Times of crisis are challenging for start-ups. According to the World Economic Forum, “More than 70% of start-ups have had to terminate full-time employee contracts since the start of the COVID-19 pandemic.” Crunchbase News says, “COVID-19 slashed the number of VC [venture capital] rounds in the U.S. by 44 percent.” VoxEU is blunt about the outlook for start-ups: the COVID-19 crisis is “reducing their creation, challenging their survival, and limiting their growth.”
Clearly, start-ups are vulnerable to the economic uncertainty brought about by the COVID-19 pandemic. Funding is always at risk—these firms tend to engage in high-risk activities compared with other small and midsize organizations—and doubly so now. Whatever their investors’ tolerance for risk is, start-ups can’t be blamed for hitting pause when we are on the verge of a global financial crisis.
A decrease in available venture capital and other traditional funding sources affects new start-ups significantly: investors tend to favor known entities instead of seeking new ventures with inexperienced entrepreneurs, meaning that fewer new businesses are created in times of financial duress. This situation is exacerbated during the pandemic, when in-person networking opportunities are impossible.
Start-ups are also exposed to changes in the job market, as they often rely on a small, highly specialized founding team. In addition, they are at the early stages of forming relationships with consumers and suppliers, making them vulnerable to market forces.
But times of crisis are periods of disruption and change, and start-ups can have an advantage, as they can quickly identify market gaps and respond to changing customer needs. In fact, many successful businesses originated during and immediately after recessions—Uber, Airbnb, and more.
The pandemic has revealed opportunities in online education, remote work, automation, and of course, COVID-19 diagnosis, treatment, and prevention.
Only last week we saw an example of a successful start-up in the field of COVID-19 prevention. BioNTech is the German company that has been working with Pfizer to create a new vaccine; the companies reported that it was 90% effective in a Phase 3 cohort of more than 43,000 people in a press release last week (see page 12; these results have not yet been peer reviewed).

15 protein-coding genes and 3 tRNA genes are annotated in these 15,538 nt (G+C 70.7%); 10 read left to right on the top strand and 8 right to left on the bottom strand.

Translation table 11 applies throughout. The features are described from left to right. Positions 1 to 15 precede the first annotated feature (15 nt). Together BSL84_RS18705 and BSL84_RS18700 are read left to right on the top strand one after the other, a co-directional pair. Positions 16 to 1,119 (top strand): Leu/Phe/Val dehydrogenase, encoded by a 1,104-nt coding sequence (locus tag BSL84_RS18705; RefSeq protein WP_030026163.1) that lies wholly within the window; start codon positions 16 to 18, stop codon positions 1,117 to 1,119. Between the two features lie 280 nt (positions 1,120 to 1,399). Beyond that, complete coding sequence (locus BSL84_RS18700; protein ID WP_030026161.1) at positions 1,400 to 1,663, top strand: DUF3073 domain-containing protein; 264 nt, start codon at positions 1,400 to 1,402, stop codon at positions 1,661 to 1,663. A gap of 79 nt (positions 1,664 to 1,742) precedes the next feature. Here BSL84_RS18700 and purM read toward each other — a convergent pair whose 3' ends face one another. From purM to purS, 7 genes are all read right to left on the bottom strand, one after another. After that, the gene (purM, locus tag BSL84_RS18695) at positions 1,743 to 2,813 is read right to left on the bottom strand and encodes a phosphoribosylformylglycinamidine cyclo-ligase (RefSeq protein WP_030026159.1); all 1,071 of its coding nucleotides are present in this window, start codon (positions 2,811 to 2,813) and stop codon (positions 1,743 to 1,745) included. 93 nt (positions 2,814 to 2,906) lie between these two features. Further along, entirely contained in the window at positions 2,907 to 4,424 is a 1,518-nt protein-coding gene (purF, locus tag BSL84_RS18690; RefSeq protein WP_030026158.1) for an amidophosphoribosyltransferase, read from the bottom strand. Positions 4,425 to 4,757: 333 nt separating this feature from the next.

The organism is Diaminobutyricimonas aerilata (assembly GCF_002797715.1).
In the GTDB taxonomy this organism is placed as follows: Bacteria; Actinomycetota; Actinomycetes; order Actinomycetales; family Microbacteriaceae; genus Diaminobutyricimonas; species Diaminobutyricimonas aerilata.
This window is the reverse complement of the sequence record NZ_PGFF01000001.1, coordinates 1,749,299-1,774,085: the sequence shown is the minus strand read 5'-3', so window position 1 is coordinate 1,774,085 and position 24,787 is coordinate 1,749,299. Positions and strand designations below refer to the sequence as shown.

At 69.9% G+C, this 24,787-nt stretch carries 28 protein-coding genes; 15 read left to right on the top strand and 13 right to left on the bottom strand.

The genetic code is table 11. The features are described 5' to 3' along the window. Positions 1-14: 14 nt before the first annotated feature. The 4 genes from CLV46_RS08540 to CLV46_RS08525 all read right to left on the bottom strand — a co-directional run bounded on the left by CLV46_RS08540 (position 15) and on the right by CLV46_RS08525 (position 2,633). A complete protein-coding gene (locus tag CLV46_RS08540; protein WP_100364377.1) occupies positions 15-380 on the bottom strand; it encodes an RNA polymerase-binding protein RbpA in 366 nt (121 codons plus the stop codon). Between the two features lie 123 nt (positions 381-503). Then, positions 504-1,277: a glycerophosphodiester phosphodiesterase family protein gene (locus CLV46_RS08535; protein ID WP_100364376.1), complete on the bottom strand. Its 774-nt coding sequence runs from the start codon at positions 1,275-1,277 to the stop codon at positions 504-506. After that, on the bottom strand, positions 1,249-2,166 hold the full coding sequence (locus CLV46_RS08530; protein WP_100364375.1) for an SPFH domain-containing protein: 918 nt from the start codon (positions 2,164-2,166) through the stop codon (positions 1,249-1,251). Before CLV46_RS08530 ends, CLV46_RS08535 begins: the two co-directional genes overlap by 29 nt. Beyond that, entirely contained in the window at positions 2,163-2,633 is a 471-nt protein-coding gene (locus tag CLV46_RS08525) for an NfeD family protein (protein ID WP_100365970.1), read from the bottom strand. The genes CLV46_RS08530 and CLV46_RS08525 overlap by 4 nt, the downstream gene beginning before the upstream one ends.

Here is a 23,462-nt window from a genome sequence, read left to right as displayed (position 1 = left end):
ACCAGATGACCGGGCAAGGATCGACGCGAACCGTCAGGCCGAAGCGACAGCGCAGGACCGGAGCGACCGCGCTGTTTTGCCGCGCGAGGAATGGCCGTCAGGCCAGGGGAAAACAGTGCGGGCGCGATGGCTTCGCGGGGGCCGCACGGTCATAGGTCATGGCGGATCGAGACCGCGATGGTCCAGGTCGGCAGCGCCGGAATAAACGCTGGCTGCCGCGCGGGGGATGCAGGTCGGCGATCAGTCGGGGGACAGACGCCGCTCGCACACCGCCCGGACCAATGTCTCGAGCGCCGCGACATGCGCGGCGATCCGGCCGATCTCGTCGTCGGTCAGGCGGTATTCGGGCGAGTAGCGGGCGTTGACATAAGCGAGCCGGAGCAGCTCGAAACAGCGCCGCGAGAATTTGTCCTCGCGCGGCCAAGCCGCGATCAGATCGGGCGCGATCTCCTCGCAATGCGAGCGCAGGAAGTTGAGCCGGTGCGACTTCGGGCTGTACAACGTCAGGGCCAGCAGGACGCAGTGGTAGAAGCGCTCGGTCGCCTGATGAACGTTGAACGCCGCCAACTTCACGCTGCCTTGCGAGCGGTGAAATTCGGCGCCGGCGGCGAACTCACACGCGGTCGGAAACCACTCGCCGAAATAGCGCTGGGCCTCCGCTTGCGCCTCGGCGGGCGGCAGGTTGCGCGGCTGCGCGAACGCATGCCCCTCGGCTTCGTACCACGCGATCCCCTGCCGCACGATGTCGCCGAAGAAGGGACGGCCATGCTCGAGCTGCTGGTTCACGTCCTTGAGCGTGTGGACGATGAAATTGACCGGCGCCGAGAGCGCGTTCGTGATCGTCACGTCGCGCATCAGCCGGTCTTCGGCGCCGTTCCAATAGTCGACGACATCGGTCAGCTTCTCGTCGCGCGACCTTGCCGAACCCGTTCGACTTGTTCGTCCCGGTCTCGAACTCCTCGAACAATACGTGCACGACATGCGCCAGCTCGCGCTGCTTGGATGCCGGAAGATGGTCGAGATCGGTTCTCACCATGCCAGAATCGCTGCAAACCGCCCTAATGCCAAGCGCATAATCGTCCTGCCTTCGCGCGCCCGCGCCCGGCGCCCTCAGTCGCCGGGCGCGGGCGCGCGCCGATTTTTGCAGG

The company, founded in 2008 to work on cancer treatments, has never brought a drug to market. It started developing a vaccine only in January after its CEO, Ugur Sahin, read an article in the Lancet about the rapid spread of the new virus in parts of China and decided to take action.
BioNTech’s story is an excellent example of entrepreneurship and the power of start-ups. C&EN’s 10 Start-Ups to Watch is a celebration of that power, and I’m pleased that we can dedicate the better part of this issue (pages 26–47) to highlight 10 young firms that are working to tackle drug discovery, quantum computing, recycling, sustainable materials, and more.
Learn about Zapata Computing, a quantum computing software firm that is already making its mark in a field that is in its infancy, and Aryballe, a French company that has developed an electronic nose that “combines biochemical sensors, advanced optics, and machine learning to collect and identify thousands of odors,” according to C&EN reporter Alex Scott. Dig into Ventus Therapeutics’ structure-based approach to drug discovery for inflammasomes and innate immune systems proteins, an approach that CEO Marcelo Bigal describes as doing “drug discovery with the lights on.” Also, check out our take on five chemistry-based companies from around the world that could soon be grabbing headlines (page 48).
We’re now in our sixth year of featuring up-and-coming chemistry-based start-ups. Companies we’ve highlighted in past years have gone on to do great things, and we’re confident this year’s group will also be successful.
Views expressed on this page are those of the author and not necessarily those of ACS.